Baylor College of Medicine

Northern lights in space

TRISH announces selection for SHIP solicitation

Aaron Nieto


Houston, TX -

The Translational Research Institute for Space Health at Baylor College of Medicine with consortium partners California Institute of Technology and Massachusetts Institute of Technology announced today its first selection for the Space Health Ingress Program solicitation.

The selected project, titled “Future Foods for Space: Mobilizing the Future Foods Community to Accelerate Advances in Space Health,” is led by Dr. Denneal Jamison-McClung at the University of California, Davis. This project seeks advancements in space food systems that yield efficient, nutritious meals to sustain long-term space exploration and habitation. Jamison-McClung and her team aim to strengthen and reinvigorate the food-related space health research community by broadly mobilizing academic and food industry researchers who have not previously engaged in space exploration.

The maturation of future foods is designed to address the most pressing challenges faced by both the food industry and astronauts in space. The UC Davis team aims to facilitate the development of novel and sustainable food products and ingredients, as well as their production methods, storage and delivery.

The team will receive $1 million over two years from the SHIP solicitation, which seeks to engage and train first-time NASA investigators, thereby bolstering the space biomedical research community.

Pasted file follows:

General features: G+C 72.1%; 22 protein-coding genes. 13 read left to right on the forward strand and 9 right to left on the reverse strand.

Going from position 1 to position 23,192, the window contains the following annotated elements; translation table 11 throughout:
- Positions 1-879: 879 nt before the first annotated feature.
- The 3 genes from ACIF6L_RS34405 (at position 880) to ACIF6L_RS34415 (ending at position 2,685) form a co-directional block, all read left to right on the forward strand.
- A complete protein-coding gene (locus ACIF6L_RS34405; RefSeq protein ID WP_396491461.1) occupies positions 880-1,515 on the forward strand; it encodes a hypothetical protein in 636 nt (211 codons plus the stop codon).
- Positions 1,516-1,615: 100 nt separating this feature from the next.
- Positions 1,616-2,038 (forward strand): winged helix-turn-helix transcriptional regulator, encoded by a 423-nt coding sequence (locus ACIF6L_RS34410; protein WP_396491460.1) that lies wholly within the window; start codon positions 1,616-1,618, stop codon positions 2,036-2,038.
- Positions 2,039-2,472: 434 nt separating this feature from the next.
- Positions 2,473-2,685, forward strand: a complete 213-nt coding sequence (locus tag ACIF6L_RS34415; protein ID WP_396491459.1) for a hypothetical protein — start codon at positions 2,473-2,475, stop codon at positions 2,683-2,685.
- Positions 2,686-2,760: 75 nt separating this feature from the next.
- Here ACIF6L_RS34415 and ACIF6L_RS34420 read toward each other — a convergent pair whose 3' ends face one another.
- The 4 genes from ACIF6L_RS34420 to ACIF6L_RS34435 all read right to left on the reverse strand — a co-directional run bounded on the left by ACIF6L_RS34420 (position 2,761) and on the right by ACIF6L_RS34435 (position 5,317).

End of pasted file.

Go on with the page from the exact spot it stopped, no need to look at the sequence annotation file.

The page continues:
“We are eager to see the inventive ideas Dr. Jamison-McClung’s team will bring into the space health community,” said Catherine Domingo, TRISH research operations manager. “We are thrilled to grow the food-related space health community and provide future investigators with mentorship and the tools to address the constraints and opportunities of human space exploration.”

“As we look to enable safer space exploration and habitation for humans, it is clear that food and nutrition are foundational,” said Dr. Asha S. Collins, chair of the SHIP advisory board. “We’re excited to see how accelerating innovation in food science for space health could also result in food-related innovations for people on Earth in remote areas and food deserts.”

TRISH is an applied space health research catalyst empowered by the NASA Human Research Program to solve the challenges of human deep space exploration. Led by Baylor College of Medicine's Center for Space Medicine, the consortium leverages partnerships with Caltech and MIT.


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